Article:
MIFFLINBURG — Chris Rapson and Brandon Linn, Mifflinburg Area High School seniors, were recently named among the top high school musicians in the country.
The chorus members, both tenors, earned places on the all national choir of the National Association for Music Education (NAfME). They will join other vocalists, jazz band, modern band and symphonic ensemble members. Each are in the top tier of their respective performance arts.
Rapson and Linn auditioned to get to Orlando with a required piece, a Scottish tune, and some material of their choosing. Both chose an Italian love songs as their elective auditions. They said by this weekend, their showcase would be in full swing at the Gaylord Palms Resort and Convention Center in Orlando, Fla.
Choir members were well-rehearsed in advance.
“We have to know the music before we go down there,” Rapson said. “Obviously, once we get there, we rehearse with the whole choir.”
The ensemble should also be ready for changes as the choir’s conductor may want to make adjustments.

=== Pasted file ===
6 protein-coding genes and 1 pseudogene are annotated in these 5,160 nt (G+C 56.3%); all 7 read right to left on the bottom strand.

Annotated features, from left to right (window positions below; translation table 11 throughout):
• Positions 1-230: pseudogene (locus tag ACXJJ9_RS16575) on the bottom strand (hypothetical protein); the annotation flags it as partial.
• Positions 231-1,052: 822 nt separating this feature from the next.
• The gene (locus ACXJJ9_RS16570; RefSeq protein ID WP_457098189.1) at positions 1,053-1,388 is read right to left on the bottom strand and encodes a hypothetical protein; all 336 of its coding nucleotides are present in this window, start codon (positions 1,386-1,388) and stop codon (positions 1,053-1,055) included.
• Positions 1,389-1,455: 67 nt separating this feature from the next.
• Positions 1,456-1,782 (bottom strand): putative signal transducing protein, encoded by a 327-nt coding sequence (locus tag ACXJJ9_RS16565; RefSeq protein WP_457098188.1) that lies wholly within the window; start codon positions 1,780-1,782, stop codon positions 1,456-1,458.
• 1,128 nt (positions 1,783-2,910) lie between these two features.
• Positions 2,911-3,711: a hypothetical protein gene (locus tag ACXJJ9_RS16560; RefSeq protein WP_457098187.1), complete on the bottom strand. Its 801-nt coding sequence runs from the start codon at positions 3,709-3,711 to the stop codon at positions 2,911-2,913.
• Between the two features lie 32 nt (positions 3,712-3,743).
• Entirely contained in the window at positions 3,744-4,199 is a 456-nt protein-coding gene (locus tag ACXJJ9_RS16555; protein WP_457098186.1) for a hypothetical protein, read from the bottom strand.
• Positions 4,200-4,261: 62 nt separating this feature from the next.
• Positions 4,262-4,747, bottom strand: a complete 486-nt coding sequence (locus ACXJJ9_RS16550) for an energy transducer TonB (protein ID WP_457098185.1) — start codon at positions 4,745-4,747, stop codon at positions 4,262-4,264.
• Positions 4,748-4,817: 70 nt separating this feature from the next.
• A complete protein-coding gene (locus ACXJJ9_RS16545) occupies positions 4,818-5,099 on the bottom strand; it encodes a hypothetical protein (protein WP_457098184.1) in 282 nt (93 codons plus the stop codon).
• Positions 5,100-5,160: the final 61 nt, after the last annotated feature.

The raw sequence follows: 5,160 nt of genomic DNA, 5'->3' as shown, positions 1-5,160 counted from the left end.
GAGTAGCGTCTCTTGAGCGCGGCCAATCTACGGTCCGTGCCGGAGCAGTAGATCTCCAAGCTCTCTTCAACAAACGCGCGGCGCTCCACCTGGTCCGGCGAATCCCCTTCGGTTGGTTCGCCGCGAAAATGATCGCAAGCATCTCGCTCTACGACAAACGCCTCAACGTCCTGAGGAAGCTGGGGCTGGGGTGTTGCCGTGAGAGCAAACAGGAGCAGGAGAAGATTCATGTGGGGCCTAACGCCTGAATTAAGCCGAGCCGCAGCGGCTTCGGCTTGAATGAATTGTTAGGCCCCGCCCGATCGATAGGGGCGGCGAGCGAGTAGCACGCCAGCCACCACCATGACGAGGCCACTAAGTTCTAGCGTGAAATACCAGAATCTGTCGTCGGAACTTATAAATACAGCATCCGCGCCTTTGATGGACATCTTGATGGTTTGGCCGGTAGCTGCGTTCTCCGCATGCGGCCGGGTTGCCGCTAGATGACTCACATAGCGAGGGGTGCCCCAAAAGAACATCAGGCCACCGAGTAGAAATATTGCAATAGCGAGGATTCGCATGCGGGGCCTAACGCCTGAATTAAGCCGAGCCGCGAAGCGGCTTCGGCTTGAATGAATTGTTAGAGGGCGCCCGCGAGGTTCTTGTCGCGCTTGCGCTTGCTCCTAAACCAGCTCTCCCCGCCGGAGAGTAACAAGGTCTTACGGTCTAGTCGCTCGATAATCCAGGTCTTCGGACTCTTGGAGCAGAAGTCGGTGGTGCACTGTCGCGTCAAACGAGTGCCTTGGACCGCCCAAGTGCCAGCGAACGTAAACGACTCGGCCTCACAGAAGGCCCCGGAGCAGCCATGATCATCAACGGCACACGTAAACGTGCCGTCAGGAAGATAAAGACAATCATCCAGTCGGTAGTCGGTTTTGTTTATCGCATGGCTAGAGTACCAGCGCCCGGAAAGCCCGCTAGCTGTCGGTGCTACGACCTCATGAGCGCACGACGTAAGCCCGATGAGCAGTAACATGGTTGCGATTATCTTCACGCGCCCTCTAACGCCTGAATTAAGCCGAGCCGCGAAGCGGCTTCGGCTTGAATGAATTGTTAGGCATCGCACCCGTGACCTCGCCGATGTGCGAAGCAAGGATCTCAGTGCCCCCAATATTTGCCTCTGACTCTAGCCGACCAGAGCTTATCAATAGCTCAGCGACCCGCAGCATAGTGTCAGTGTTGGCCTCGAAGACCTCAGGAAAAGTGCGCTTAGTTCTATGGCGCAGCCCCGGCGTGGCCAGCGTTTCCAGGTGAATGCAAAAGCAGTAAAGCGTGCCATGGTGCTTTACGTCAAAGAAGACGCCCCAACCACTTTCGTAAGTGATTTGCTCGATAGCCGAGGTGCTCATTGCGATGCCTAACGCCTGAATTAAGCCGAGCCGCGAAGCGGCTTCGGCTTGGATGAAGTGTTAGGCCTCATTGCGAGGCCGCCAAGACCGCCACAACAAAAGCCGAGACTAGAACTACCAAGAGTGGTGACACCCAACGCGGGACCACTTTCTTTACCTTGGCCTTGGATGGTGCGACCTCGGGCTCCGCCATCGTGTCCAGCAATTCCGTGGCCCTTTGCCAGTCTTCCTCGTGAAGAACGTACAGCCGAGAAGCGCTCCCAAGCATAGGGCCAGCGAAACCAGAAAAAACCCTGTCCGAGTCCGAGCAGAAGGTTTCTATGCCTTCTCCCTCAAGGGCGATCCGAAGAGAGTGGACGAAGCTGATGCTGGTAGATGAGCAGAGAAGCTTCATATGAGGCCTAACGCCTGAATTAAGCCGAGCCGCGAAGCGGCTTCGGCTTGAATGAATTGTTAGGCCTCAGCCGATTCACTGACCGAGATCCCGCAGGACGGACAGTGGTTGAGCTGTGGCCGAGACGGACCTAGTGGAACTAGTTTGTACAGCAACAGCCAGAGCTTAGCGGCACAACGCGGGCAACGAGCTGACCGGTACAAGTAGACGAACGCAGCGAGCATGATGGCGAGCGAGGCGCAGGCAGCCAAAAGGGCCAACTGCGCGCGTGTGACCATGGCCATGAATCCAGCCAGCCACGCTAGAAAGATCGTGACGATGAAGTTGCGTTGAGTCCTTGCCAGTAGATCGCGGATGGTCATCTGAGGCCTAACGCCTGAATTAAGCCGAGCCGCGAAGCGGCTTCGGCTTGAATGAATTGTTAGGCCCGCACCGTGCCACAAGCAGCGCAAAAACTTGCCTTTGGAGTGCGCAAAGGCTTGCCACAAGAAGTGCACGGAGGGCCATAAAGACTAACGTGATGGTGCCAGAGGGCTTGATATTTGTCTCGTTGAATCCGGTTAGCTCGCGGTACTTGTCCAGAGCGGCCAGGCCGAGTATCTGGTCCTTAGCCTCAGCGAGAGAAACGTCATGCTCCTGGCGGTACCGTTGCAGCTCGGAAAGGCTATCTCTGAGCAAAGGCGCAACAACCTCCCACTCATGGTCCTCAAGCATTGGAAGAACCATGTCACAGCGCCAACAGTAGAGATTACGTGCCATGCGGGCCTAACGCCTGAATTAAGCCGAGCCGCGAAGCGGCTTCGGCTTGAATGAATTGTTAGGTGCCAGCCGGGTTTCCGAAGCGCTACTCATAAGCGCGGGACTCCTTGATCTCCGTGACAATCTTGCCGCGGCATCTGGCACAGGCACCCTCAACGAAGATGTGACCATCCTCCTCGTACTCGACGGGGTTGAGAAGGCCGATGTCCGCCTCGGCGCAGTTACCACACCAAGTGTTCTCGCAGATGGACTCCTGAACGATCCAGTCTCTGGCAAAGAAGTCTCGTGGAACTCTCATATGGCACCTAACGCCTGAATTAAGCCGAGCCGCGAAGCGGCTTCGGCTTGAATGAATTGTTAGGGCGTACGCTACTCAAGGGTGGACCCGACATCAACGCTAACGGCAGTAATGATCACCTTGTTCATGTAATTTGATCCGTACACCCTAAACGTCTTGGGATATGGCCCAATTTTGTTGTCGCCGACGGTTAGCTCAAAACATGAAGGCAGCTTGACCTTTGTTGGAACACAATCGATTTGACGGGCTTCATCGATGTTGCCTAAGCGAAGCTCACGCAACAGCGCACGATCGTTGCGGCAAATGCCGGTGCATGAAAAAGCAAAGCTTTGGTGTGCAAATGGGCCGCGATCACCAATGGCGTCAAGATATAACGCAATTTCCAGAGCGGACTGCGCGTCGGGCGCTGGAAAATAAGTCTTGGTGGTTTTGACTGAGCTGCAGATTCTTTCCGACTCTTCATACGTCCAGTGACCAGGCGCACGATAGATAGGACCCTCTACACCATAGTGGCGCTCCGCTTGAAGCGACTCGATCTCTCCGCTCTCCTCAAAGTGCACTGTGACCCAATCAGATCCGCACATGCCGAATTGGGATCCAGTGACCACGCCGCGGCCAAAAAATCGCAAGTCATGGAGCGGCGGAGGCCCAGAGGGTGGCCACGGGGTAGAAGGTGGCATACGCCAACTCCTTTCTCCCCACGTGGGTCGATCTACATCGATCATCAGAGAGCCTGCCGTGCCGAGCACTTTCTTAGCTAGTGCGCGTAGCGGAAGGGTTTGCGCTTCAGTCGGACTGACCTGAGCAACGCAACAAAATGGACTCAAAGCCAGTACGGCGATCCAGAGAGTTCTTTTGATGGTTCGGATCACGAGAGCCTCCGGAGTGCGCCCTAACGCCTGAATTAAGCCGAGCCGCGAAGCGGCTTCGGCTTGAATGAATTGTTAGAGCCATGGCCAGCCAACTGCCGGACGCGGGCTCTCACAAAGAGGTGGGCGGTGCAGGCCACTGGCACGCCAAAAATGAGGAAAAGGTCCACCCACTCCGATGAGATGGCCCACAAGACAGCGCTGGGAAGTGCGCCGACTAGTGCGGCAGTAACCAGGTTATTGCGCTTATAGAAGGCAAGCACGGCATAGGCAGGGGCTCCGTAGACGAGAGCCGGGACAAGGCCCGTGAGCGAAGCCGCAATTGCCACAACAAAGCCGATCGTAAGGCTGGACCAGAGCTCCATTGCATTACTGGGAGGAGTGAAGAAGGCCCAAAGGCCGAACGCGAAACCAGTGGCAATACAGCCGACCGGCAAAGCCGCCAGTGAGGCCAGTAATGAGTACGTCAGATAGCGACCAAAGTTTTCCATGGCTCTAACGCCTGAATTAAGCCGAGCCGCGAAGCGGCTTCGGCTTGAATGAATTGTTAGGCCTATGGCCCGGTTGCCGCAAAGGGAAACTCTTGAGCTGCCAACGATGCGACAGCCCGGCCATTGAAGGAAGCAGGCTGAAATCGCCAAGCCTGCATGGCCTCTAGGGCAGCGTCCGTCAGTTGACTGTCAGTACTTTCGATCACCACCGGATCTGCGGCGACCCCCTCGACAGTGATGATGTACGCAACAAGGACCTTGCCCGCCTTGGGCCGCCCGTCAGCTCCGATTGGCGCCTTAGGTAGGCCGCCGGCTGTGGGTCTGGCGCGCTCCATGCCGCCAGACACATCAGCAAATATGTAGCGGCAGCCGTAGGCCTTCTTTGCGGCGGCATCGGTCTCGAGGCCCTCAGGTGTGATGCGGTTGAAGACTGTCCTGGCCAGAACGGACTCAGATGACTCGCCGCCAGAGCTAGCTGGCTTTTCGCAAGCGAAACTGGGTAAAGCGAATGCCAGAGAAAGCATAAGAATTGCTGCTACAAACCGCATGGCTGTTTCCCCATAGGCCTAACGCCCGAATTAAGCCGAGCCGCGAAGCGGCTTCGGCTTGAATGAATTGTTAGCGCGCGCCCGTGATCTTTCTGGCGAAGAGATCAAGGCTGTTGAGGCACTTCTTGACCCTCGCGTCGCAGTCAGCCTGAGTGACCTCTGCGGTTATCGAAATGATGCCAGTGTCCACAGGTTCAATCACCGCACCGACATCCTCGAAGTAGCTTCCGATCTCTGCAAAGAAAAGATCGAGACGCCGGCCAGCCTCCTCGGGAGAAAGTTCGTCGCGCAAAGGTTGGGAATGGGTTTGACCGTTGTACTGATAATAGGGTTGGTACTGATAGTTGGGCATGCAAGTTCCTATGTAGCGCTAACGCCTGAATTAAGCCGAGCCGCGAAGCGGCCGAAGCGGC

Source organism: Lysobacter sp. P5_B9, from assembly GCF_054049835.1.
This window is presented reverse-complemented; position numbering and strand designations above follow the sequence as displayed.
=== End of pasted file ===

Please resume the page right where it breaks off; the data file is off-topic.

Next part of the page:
“One of the big things you have to have is a pencil,” Rapson said. “So you can make marks in your music and change stuff.”
They will be performing seven pieces ranging from a religious composition, a traditional South African piece to a requiem and others.
Patricia Wagner, Mifflinburg director of vocal activities, said getting to the national level involved a series of competitive steps. Her young musicians audition and go from district to regionals to state chorus.
“At states they compete again,” she said. “If they are a certain age, they can apply for Eastern Division, which is the entire east coast and the American schools in Europe.”
Wagner said the opportunity to make it to the Eastern Division comes once every two years.
“These two guys went to states when they were in 10th grade, which is very rare,” she recalled of Rapson and Linn. “They were the first two that I’ve had in all of my years that made all-state as 10th graders.”
An application for the NAfME choir followed.
“Because of how high they placed over the course of their 10th and 11th grade years and their audition, that helps the national committee make their decision,” Wagner said. “It is a very, very little fish in an enormous ocean to make nationals.”
Wagner noted that there were 240 students in the national choir, with about 20 from Pennsylvania.